It does not follow that we shall be driven catastrophically from India. That was my earlier mistake. We are not proud enough in our bones to be ruined by India as Spain was by her empire. We may be able to abandon India with an air of still remaining there. It is our new method. We train our future rulers in the public schools to have a very wholesome respect for strength, and as soon as a power arises in India in spite of us, be it a man or a culture, or a native state, we shall be willing to deal with it. We may or may not have a war, but our governing class will be quick to learn when we are beaten. Then they will repeat our South African diplomacy, and arrange for some settlement that will abandon the reality, such as it is, and preserve the semblance of power. The conqueror DE FACTO will become the new “loyal Briton,” and the democracy at home will be invited to celebrate our recession—triumphantly. I am no believer in the imminent dissolution of our Empire; I am less and less inclined to see in either India or Germany the probability of an abrupt truncation of those slow intellectual and moral constructions which are the essentials of statecraft.


I sit writing in this little loggia to the sound of dripping water—this morning we had rain, and the roof of our little casa is still not dry, there are pools in the rocks under the sweet chestnuts, and the torrent that crosses the salita is full and boastful,—and I try to recall the order of my impressions during that watching, dubious time, before I went over to the Conservative Party. I was trying—chaotic task—to gauge the possibilities inherent in the quality of the British aristocracy. There comes a broad spectacular effect of wide parks, diversified by woods and bracken valleys, and dappled with deer; of great smooth lawns shaded by ancient trees; of big facades of sunlit buildings dominating the country side; of large fine rooms full of handsome, easy-mannered people. As a sort of representative picture to set off against those other pictures of Liberals and of Socialists I have given, I recall one of those huge assemblies the Duchess of Clynes inaugurated at Stamford House. The place itself is one of the vastest private houses in London, a huge clustering mass of white and gold saloons with polished floors and wonderful pictures, and staircases and galleries on a Gargantuan scale. And there she sought to gather all that was most representative of English activities, and did, in fact, in those brilliant nocturnal crowds, get samples of nearly every section of our social and intellectual life, with a marked predominance upon the political and social side.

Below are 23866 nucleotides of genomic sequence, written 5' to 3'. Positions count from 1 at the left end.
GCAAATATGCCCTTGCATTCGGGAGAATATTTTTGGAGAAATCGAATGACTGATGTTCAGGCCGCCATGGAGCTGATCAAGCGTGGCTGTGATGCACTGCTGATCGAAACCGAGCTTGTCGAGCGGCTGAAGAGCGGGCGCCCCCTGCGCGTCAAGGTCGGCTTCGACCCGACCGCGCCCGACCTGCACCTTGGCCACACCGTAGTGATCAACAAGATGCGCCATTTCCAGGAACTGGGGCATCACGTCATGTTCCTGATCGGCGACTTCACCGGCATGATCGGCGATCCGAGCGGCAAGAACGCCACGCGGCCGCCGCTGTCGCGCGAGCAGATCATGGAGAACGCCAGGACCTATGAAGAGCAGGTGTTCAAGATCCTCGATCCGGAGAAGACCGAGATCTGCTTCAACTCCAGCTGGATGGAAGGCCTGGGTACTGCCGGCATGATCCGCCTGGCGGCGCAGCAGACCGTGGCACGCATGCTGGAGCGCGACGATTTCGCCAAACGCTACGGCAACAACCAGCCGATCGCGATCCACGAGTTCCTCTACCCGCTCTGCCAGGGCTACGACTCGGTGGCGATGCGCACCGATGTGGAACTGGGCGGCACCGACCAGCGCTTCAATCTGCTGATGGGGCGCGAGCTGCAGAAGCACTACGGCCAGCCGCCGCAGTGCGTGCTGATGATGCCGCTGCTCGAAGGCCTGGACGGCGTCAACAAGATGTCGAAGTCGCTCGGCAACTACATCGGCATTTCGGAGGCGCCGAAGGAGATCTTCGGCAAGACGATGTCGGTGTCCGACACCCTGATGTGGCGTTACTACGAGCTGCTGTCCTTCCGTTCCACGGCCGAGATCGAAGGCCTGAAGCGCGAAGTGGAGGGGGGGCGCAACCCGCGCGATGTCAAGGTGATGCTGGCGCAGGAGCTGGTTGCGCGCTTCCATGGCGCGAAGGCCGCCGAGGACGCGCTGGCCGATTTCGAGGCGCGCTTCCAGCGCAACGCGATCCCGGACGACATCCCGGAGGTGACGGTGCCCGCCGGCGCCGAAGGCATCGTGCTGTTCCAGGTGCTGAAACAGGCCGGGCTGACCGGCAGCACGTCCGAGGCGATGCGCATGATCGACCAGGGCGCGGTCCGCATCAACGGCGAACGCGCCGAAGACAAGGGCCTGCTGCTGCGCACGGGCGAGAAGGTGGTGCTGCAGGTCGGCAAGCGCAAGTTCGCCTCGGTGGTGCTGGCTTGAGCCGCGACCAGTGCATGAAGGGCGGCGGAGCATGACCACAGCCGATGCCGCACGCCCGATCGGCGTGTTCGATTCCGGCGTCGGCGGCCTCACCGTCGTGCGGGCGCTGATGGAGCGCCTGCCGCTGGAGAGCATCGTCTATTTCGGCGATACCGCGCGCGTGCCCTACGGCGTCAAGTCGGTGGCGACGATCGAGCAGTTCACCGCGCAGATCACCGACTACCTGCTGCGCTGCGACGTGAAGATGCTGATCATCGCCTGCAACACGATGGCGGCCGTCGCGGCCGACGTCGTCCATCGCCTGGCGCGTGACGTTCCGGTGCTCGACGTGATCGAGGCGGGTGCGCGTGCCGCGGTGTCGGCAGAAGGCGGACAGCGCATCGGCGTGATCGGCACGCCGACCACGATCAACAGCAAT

I remember sitting in one of the recesses at the end of the big saloon with Mrs. Redmondson, one of those sharp-minded, beautiful rich women one meets so often in London, who seem to have done nothing and to be capable of everything, and we watched the crowd—uniforms and splendours were streaming in from a State ball—and exchanged information. I told her about the politicians and intellectuals, and she told me about the aristocrats, and we sharpened our wit on them and counted the percentage of beautiful people among the latter, and wondered if the general effect of tallness was or was not an illusion.

They were, we agreed, for the most part bigger than the average of people in London, and a handsome lot, even when they were not subtly individualised. “They look so well nurtured,” I said, “well cared for. I like their quiet, well-trained movements, their pleasant consideration for each other.”

“Kindly, good tempered, and at bottom utterly selfish,” she said, “like big, rather carefully trained, rather pampered children. What else can you expect from them?”

“They are good tempered, anyhow,” I witnessed, “and that's an achievement. I don't think I could ever be content under a bad-tempered, sentimentalism, strenuous Government. That's why I couldn't stand the Roosevelt REGIME in America. One's chief surprise when one comes across these big people for the first time is their admirable easiness and a real personal modesty. I confess I admire them. Oh! I like them. I wouldn't at all mind, I believe, giving over the country to this aristocracy—given SOMETHING—”